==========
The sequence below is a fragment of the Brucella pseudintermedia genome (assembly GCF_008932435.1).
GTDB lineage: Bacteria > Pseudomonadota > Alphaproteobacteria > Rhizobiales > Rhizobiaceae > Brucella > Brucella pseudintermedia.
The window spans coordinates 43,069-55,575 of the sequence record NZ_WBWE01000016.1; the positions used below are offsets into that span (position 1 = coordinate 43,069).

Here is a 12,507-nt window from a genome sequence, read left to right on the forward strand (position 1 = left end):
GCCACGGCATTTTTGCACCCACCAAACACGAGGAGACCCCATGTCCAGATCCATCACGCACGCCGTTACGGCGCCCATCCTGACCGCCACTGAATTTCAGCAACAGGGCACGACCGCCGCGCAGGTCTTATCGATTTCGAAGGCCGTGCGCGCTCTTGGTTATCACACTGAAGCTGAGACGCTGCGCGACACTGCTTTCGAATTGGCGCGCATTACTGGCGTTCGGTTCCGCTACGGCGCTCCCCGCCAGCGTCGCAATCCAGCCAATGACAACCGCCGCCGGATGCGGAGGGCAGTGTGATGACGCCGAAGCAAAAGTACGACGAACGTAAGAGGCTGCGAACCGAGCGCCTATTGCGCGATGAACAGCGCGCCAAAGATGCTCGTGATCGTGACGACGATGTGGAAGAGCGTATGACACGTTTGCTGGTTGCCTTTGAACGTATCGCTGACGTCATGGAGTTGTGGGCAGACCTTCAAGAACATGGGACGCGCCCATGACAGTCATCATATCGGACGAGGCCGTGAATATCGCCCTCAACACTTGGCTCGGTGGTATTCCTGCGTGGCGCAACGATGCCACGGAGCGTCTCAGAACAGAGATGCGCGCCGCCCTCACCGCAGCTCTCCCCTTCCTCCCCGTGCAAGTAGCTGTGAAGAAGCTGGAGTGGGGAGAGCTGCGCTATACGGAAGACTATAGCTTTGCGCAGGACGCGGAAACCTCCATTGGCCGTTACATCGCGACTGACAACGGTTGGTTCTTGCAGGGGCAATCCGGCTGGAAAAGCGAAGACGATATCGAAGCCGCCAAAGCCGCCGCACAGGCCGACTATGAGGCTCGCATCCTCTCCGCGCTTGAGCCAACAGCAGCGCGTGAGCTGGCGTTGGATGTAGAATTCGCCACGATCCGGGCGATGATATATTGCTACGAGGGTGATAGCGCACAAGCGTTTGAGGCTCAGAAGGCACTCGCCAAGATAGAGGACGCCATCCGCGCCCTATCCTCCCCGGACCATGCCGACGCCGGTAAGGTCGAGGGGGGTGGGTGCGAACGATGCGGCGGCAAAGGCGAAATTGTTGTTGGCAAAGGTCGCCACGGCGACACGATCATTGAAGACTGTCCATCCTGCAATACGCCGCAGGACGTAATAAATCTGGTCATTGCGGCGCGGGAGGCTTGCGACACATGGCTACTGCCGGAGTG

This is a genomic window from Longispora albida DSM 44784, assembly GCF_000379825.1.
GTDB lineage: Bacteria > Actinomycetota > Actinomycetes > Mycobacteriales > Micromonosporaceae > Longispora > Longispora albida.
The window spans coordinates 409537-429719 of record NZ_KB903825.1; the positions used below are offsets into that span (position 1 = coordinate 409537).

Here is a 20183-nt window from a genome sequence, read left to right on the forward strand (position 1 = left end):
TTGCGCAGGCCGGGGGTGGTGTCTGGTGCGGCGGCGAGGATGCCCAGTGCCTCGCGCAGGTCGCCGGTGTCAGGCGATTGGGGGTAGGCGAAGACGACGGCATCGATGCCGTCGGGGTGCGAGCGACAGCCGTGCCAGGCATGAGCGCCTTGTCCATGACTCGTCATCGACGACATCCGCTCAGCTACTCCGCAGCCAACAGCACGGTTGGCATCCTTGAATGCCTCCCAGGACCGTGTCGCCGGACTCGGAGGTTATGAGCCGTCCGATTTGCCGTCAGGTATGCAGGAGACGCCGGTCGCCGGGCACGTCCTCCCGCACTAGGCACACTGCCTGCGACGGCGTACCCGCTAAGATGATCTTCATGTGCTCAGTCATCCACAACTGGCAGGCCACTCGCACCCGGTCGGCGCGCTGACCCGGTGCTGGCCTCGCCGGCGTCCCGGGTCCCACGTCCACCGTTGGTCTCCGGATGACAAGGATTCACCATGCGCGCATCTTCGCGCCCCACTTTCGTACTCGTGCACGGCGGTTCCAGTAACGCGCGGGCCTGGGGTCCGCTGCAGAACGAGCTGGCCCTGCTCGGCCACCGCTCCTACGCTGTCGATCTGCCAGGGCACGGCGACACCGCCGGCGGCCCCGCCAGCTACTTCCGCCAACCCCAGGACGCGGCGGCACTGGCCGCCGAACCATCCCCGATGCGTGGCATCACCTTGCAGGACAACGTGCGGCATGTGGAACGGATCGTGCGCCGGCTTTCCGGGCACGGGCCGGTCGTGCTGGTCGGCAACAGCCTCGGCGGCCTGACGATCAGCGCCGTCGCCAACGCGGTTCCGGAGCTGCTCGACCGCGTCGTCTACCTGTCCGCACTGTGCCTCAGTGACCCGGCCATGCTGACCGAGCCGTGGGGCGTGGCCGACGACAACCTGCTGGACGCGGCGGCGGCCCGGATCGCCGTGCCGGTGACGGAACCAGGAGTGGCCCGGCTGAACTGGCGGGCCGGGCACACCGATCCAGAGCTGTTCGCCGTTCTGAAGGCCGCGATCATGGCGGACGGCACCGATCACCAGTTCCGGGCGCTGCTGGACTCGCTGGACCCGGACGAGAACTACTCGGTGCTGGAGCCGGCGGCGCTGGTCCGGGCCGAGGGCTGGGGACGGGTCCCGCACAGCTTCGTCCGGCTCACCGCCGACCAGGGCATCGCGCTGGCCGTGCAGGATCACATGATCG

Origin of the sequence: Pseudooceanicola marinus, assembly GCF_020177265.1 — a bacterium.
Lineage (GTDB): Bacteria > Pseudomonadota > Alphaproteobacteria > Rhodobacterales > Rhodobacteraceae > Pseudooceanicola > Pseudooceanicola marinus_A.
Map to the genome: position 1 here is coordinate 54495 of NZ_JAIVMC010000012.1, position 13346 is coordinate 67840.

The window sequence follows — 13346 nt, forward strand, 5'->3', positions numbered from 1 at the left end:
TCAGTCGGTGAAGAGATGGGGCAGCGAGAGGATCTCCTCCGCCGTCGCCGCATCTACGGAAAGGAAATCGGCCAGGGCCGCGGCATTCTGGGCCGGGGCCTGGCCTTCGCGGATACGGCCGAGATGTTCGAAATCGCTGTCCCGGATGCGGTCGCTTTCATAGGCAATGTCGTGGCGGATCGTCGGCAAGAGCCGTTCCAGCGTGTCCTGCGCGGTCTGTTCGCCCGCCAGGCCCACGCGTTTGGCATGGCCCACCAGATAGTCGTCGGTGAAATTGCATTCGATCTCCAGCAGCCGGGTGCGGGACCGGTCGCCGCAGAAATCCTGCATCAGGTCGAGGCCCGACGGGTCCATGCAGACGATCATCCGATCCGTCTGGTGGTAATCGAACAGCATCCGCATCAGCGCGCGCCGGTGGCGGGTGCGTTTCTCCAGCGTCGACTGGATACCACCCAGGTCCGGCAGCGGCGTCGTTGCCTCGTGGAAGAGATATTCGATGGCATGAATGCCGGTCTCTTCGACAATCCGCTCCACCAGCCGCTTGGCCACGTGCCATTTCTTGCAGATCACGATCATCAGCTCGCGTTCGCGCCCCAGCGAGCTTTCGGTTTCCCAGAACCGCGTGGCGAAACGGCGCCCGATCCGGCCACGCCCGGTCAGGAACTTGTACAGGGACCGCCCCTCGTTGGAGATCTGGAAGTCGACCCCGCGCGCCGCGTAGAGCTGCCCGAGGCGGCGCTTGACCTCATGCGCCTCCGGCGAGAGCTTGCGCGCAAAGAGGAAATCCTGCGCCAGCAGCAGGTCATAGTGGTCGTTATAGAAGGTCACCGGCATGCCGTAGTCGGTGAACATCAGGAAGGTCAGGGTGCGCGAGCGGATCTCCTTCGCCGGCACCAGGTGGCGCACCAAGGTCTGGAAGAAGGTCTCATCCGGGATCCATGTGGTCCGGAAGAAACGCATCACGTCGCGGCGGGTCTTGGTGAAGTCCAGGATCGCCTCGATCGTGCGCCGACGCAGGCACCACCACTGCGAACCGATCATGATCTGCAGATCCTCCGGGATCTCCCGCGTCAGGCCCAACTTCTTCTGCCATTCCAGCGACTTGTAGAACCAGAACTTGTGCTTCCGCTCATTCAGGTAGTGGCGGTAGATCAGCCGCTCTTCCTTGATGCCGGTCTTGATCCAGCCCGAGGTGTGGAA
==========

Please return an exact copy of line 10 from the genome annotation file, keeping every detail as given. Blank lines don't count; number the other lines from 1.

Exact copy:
TTGCGCAGGCCGGGGGTGGTGTCTGGTGCGGCGGCGAGGATGCCCAGTGCCTCGCGCAGGTCGCCGGTGTCAGGCGATTGGGGGTAGGCGAAGACGACGGCATCGATGCCGTCGGGGTGCGAGCGACAGCCGTGCCAGGCATGAGCGCCTTGTCCATGACTCGTCATCGACGACATCCGCTCAGCTACTCCGCAGCCAACAGCACGGTTGGCATCCTTGAATGCCTCCCAGGACCGTGTCGCCGGACTCGGAGGTTATGAGCCGTCCGATTTGCCGTCAGGTATGCAGGAGACGCCGGTCGCCGGGCACGTCCTCCCGCACTAGGCACACTGCCTGCGACGGCGTACCCGCTAAGATGATCTTCATGTGCTCAGTCATCCACAACTGGCAGGCCACTCGCACCCGGTCGGCGCGCTGACCCGGTGCTGGCCTCGCCGGCGTCCCGGGTCCCACGTCCACCGTTGGTCTCCGGATGACAAGGATTCACCATGCGCGCATCTTCGCGCCCCACTTTCGTACTCGTGCACGGCGGTTCCAGTAACGCGCGGGCCTGGGGTCCGCTGCAGAACGAGCTGGCCCTGCTCGGCCACCGCTCCTACGCTGTCGATCTGCCAGGGCACGGCGACACCGCCGGCGGCCCCGCCAGCTACTTCCGCCAACCCCAGGACGCGGCGGCACTGGCCGCCGAACCATCCCCGATGCGTGGCATCACCTTGCAGGACAACGTGCGGCATGTGGAACGGATCGTGCGCCGGCTTTCCGGGCACGGGCCGGTCGTGCTGGTCGGCAACAGCCTCGGCGGCCTGACGATCAGCGCCGTCGCCAACGCGGTTCCGGAGCTGCTCGACCGCGTCGTCTACCTGTCCGCACTGTGCCTCAGTGACCCGGCCATGCTGACCGAGCCGTGGGGCGTGGCCGACGACAACCTGCTGGACGCGGCGGCGGCCCGGATCGCCGTGCCGGTGACGGAACCAGGAGTGGCCCGGCTGAACTGGCGGGCCGGGCACACCGATCCAGAGCTGTTCGCCGTTCTGAAGGCCGCGATCATGGCGGACGGCACCGATCACCAGTTCCGGGCGCTGCTGGACTCGCTGGACCCGGACGAGAACTACTCGGTGCTGGAGCCGGCGGCGCTGGTCCGGGCCGAGGGCTGGGGACGGGTCCCGCACAGCTTCGTCCGGCTCACCGCCGACCAGGGCATCGCGCTGGCCGTGCAGGATCACATGATCG